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Bardic Arts

For Mists Coronet
by
Torvald Torgarson
April 3, 2003 (AS XXXVII)

Slowly gathers soft and
silent shroud of grayness,
travels with the tide and
turns the lands to shadows.
Ghostly floating glimpses
glitter lost to straining
eyes while ears can hear the
open harness ringing.

Banners raised and reach for
restless breezes, haunting
din of iron dance by
dauntless slayers of the
troll kin. Taking naught but
tasking all, in bid to
hold the highest place by
heat of pride and honor.

Seek ye now the steel and
silver, for by both is
honor won, to offer
oath to land and people
with a will to hold and
wonder. At the gather
shall the shades of yestre
shout for princ'ly greeting.


This one is a bit longer than just an Occasional Verse, though still not really long enough to be considered a flokr. It was written and sent to Mists Coronet since I could not attend and wanted to add to the ambiance of the day. And was a bit sad about missing it.

Documentation:
One of the most valuable and respected skills of the skalds of Scandinavia was the ability to extemporize verses on short notice. One skald, Sigvat Thordarson was noted for being able to compose poetry as fast as normal people could talk. Imagine, holding a conversation entirely in skaldic verse! The Occasional Verse was used whenever the skald was inspired, wished to make a point, or to draw attention to a situation.

Most of the examples of Occasional Verse I have been able to find have been in Dravkaet form, and in my work I follow that example. The structure of drakvaet consists of a pair of six syllable lines each with three stresses. There will be three alliterations in each pair of lines. In the first line there will be two alliterations that can fall on any stressed syllable. In the second line there will be one alliteration that must fall on the first stressed syllable. Then four pairs of lines will make a stanza. In traditional drakvaet there will also be two internal rhymes in each pair of lines. If these internal rhymes are imperfect rhymes such as ham and back, or pill and well, this would be known as a skothending, or glancing hit. If it was a perfect rhyme it is called adalhending, or a full hit. In addition the glancing hit must be in the odd numbered line, and the full hit in the even line. Moreover, the rhyme must fall on the second and last syllables of the line.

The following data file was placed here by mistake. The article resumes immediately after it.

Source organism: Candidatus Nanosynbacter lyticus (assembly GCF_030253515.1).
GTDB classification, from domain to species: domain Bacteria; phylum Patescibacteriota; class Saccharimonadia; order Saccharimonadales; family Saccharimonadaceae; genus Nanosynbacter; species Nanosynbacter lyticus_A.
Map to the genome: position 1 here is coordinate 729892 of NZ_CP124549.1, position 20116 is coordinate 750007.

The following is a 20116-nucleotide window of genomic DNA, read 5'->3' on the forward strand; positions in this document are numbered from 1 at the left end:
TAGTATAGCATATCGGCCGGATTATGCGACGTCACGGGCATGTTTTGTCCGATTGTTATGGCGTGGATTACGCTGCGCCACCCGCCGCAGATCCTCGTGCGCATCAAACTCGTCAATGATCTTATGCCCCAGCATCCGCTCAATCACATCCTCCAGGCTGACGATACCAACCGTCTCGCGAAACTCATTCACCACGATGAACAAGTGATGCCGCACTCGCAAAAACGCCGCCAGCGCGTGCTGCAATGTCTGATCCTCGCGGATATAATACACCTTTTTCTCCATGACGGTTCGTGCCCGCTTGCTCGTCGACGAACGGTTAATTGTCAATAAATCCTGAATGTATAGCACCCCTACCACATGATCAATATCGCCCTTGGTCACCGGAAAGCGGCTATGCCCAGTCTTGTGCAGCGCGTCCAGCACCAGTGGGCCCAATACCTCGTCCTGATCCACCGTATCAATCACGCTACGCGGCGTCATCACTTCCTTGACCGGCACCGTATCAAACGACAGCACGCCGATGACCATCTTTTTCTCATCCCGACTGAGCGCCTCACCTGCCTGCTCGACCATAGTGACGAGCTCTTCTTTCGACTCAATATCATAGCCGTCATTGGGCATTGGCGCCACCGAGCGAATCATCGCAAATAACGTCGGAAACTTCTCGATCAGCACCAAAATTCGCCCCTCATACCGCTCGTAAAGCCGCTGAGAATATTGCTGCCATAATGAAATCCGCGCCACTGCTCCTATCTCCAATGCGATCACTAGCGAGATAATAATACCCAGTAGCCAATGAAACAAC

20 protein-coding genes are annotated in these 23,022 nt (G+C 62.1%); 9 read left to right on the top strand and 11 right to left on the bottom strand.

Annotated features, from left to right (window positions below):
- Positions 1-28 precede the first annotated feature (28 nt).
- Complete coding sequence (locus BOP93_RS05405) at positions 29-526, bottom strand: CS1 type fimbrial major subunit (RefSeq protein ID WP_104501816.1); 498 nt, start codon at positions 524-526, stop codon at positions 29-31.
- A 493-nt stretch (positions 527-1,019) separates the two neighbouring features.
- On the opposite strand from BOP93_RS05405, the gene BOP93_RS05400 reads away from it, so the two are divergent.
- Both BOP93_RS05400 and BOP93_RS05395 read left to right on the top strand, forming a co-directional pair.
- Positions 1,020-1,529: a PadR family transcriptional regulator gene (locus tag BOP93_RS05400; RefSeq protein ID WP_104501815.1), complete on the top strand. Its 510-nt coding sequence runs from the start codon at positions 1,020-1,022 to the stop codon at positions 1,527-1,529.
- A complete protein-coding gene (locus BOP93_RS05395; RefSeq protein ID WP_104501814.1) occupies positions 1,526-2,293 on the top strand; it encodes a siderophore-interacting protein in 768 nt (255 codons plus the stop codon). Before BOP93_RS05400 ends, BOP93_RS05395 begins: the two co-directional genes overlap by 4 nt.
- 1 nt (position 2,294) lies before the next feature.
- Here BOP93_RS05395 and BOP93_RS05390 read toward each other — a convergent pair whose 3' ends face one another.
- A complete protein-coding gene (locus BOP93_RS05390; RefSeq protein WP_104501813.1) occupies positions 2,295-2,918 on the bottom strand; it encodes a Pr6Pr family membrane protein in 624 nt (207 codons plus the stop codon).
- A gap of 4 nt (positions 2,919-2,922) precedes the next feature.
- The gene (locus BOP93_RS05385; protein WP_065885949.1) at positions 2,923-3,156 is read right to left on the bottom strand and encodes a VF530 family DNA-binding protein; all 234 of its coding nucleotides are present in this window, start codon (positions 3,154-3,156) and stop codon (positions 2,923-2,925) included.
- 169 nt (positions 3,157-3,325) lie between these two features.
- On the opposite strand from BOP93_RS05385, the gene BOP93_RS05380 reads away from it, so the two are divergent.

In my work I do not make use of the internal rhyming for the same reasons that Prof. Lee M. Hollander states in his book, The Skalds, A Selection of Their Poems, on the first page of the preface. I did not, frankly, because I found myself unequal to the task, but also because experience has shown that internal rhyme now falls on deaf ears. With all of the other strict parameters of the drakvaet this one area has proven to be beyond me, and with rest of the structure intact I believe I have still kept within the spirit of the form. -- Torvald

(This is from Torvald's collection of verse: Occasional Verses, and used with his permission.)


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